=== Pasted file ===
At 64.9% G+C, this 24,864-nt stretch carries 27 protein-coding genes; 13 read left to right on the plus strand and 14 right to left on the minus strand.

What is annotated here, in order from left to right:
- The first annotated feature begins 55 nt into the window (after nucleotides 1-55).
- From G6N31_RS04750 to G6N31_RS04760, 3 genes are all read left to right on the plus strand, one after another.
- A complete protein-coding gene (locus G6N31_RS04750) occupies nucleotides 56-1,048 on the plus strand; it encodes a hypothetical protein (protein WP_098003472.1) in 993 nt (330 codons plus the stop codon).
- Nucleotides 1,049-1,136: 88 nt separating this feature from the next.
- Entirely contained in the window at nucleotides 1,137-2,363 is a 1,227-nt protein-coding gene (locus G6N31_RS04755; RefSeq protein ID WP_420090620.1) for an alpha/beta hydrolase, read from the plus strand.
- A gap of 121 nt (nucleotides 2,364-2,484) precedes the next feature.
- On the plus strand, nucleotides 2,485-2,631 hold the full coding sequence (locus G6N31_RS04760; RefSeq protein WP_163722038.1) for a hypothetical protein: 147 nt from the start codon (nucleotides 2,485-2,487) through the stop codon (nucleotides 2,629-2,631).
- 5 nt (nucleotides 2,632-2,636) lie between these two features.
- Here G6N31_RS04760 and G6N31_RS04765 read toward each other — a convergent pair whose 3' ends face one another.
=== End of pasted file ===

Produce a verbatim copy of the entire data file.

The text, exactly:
At 64.9% G+C, this 24,864-nt stretch carries 27 protein-coding genes; 13 read left to right on the plus strand and 14 right to left on the minus strand.

What is annotated here, in order from left to right:
- The first annotated feature begins 55 nt into the window (after nucleotides 1-55).
- From G6N31_RS04750 to G6N31_RS04760, 3 genes are all read left to right on the plus strand, one after another.
- A complete protein-coding gene (locus G6N31_RS04750) occupies nucleotides 56-1,048 on the plus strand; it encodes a hypothetical protein (protein WP_098003472.1) in 993 nt (330 codons plus the stop codon).
- Nucleotides 1,049-1,136: 88 nt separating this feature from the next.
- Entirely contained in the window at nucleotides 1,137-2,363 is a 1,227-nt protein-coding gene (locus G6N31_RS04755; RefSeq protein ID WP_420090620.1) for an alpha/beta hydrolase, read from the plus strand.
- A gap of 121 nt (nucleotides 2,364-2,484) precedes the next feature.
- On the plus strand, nucleotides 2,485-2,631 hold the full coding sequence (locus G6N31_RS04760; RefSeq protein WP_163722038.1) for a hypothetical protein: 147 nt from the start codon (nucleotides 2,485-2,487) through the stop codon (nucleotides 2,629-2,631).
- 5 nt (nucleotides 2,632-2,636) lie between these two features.
- Here G6N31_RS04760 and G6N31_RS04765 read toward each other — a convergent pair whose 3' ends face one another.